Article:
With her 2008 debut Santogold, the vivacious Santi White earned more than her fair share of comparisons to M.I.A., as if pop might only have room for one high-spirited woman bringing world rhythms into the realm of electronic dance pop. On her long-awaited follow-up, however, there’s no mistaking the Philadelphia-born singer for anyone else. As impressive as that first effort was, she and partner John Hill have topped it with a boundlessly exuberant disc that should be the soundtrack of the summer.
Partners since they came together in the ska-punk band Stiffed, White and Hill are exciting producers on their own, though the in-demand talents of Diplo and Switch also add to the proceedings. Together, they bring White’s Caribbean flair to a merger of rock, reggae, pop and electronica that is utterly irrepressible in both the more driving and anthemic numbers (among them the single “Disparate Youth,” the Middle Eastern-tinged “Freak Like Me” and the rollicking “Go!” a collaboration with sister spirit Karen O) and the quieter interludes (including the lilting “The Keepers,” the rousing “God from the Machine” and the analog synth-driven “This Isn’t Our Parade”).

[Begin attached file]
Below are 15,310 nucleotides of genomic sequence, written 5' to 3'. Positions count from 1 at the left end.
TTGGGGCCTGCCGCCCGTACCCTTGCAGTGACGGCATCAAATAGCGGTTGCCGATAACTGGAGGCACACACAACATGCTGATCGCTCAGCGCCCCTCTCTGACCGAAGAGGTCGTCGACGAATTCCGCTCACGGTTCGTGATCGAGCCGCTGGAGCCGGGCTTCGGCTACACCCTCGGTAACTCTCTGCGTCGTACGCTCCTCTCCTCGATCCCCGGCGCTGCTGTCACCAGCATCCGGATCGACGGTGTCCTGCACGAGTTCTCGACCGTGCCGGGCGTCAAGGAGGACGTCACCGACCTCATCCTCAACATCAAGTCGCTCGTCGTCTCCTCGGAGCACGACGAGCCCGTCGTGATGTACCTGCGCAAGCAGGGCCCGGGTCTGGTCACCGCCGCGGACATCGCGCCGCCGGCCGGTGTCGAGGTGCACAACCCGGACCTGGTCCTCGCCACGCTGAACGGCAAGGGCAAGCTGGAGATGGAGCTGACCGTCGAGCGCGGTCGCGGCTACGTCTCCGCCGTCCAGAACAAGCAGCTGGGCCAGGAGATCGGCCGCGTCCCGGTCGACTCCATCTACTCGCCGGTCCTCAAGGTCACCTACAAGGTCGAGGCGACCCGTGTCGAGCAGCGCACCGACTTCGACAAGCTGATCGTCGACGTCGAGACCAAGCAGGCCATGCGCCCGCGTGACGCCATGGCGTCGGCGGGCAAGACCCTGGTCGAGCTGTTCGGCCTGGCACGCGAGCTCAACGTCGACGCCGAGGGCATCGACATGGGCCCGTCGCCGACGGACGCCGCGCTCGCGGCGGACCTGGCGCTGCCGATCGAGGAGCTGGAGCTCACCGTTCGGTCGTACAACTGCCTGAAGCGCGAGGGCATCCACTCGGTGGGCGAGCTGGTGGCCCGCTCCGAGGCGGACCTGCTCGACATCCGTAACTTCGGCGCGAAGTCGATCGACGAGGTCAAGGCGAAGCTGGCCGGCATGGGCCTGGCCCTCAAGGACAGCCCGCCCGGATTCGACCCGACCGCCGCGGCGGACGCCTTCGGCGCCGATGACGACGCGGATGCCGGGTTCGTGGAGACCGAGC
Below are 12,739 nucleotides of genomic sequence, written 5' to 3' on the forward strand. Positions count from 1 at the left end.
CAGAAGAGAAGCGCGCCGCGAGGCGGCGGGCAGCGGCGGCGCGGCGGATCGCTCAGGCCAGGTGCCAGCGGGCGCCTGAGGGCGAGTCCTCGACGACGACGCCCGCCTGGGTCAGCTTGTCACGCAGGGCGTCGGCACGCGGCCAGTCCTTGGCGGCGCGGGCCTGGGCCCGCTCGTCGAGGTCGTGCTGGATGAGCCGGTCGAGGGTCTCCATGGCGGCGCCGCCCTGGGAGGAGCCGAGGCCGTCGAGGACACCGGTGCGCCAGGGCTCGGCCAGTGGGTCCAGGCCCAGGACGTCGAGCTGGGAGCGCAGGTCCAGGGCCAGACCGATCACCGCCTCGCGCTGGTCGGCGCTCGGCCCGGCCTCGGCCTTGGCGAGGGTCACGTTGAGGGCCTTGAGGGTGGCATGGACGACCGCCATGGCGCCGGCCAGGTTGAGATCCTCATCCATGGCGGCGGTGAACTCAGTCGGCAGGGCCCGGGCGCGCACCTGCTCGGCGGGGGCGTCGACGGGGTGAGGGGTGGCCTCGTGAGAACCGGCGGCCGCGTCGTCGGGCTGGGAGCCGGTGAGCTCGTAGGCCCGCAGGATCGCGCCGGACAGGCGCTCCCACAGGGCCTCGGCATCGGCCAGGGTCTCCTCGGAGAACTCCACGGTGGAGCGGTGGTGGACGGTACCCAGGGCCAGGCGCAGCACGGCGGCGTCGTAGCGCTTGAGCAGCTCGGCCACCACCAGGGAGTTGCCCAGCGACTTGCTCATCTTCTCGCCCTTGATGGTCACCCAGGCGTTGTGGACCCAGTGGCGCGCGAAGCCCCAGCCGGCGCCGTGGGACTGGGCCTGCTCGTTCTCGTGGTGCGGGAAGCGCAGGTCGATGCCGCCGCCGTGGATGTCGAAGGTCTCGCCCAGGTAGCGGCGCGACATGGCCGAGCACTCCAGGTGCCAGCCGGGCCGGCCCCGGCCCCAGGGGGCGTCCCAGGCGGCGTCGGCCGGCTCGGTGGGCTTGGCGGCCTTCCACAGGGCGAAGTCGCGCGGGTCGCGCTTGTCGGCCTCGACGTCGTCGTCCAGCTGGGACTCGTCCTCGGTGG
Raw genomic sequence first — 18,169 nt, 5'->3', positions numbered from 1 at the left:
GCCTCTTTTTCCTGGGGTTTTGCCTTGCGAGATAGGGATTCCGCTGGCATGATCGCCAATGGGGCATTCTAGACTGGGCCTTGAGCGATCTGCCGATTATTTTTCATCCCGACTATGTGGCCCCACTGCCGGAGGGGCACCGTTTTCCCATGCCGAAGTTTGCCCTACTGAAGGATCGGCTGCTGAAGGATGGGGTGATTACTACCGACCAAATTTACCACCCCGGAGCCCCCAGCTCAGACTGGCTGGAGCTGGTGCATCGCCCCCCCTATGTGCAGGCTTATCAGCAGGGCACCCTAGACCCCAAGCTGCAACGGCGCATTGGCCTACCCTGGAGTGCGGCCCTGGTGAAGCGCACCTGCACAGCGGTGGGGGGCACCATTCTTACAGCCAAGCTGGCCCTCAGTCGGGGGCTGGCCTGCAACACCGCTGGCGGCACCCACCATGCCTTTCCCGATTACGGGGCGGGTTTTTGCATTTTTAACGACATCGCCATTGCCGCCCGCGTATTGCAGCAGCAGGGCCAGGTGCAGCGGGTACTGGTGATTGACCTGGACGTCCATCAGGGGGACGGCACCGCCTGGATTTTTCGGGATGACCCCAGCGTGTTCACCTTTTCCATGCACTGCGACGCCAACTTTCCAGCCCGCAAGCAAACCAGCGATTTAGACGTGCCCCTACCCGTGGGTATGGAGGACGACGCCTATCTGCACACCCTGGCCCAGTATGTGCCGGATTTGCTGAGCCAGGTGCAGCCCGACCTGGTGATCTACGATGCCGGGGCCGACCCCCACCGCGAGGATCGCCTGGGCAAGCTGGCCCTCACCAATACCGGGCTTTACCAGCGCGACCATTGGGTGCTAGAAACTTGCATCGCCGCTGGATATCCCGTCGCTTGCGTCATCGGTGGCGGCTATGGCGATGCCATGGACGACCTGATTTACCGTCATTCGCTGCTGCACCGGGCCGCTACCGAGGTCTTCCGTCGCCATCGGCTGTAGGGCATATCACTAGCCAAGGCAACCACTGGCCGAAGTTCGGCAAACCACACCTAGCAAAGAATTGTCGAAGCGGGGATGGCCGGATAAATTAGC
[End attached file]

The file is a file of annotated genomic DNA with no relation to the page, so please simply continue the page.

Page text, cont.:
White may not have an especially strong or versatile voice, but her energetic personality is impossible to resist, and at a moment where too many female pop stars are disrespecting themselves and one another, her lyrical take on the familiar hip-hop topic of the pluses and perils of fame. “People want my power/ And they want my station,” she brags in “Go!” But before you can accuse her of undue braggadocio, she charmingly adds, “You could be the widget to my turbo.” This sense of humor carries the day throughout, with only “Look at These Hoes” falling flat as a regrettable bit of sexist pandering.
Santigold, Master of My Make-Believe (Atlantic)
Rating on the four-star scale: 3.5 stars.